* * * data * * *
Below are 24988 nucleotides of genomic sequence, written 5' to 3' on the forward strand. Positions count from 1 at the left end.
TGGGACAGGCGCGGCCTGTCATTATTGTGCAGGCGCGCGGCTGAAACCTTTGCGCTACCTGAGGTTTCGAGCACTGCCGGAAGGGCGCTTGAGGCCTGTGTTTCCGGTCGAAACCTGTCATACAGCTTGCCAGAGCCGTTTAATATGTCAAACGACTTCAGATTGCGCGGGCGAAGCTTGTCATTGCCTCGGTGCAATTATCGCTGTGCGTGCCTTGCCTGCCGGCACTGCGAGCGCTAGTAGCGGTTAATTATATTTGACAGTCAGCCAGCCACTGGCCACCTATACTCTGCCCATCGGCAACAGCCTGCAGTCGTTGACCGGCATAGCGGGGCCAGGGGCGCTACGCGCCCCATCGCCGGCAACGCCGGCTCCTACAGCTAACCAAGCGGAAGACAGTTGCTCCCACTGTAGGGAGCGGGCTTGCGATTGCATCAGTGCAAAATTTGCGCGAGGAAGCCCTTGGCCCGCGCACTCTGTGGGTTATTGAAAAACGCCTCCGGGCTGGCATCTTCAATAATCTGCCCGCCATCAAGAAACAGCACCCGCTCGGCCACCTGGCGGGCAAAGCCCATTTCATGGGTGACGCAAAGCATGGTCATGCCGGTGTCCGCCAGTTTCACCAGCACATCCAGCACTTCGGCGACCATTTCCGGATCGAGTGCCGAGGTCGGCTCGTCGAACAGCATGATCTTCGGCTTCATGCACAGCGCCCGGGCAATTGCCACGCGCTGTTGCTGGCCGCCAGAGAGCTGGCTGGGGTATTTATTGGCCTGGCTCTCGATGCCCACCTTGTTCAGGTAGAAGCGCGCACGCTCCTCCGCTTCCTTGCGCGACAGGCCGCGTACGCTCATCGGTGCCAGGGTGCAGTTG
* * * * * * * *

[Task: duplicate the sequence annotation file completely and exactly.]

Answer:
Below are 24988 nucleotides of genomic sequence, written 5' to 3' on the forward strand. Positions count from 1 at the left end.
TGGGACAGGCGCGGCCTGTCATTATTGTGCAGGCGCGCGGCTGAAACCTTTGCGCTACCTGAGGTTTCGAGCACTGCCGGAAGGGCGCTTGAGGCCTGTGTTTCCGGTCGAAACCTGTCATACAGCTTGCCAGAGCCGTTTAATATGTCAAACGACTTCAGATTGCGCGGGCGAAGCTTGTCATTGCCTCGGTGCAATTATCGCTGTGCGTGCCTTGCCTGCCGGCACTGCGAGCGCTAGTAGCGGTTAATTATATTTGACAGTCAGCCAGCCACTGGCCACCTATACTCTGCCCATCGGCAACAGCCTGCAGTCGTTGACCGGCATAGCGGGGCCAGGGGCGCTACGCGCCCCATCGCCGGCAACGCCGGCTCCTACAGCTAACCAAGCGGAAGACAGTTGCTCCCACTGTAGGGAGCGGGCTTGCGATTGCATCAGTGCAAAATTTGCGCGAGGAAGCCCTTGGCCCGCGCACTCTGTGGGTTATTGAAAAACGCCTCCGGGCTGGCATCTTCAATAATCTGCCCGCCATCAAGAAACAGCACCCGCTCGGCCACCTGGCGGGCAAAGCCCATTTCATGGGTGACGCAAAGCATGGTCATGCCGGTGTCCGCCAGTTTCACCAGCACATCCAGCACTTCGGCGACCATTTCCGGATCGAGTGCCGAGGTCGGCTCGTCGAACAGCATGATCTTCGGCTTCATGCACAGCGCCCGGGCAATTGCCACGCGCTGTTGCTGGCCGCCAGAGAGCTGGCTGGGGTATTTATTGGCCTGGCTCTCGATGCCCACCTTGTTCAGGTAGAAGCGCGCACGCTCCTCCGCTTCCTTGCGCGACAGGCCGCGTACGCTCATCGGTGCCAGGGTGCAGTTG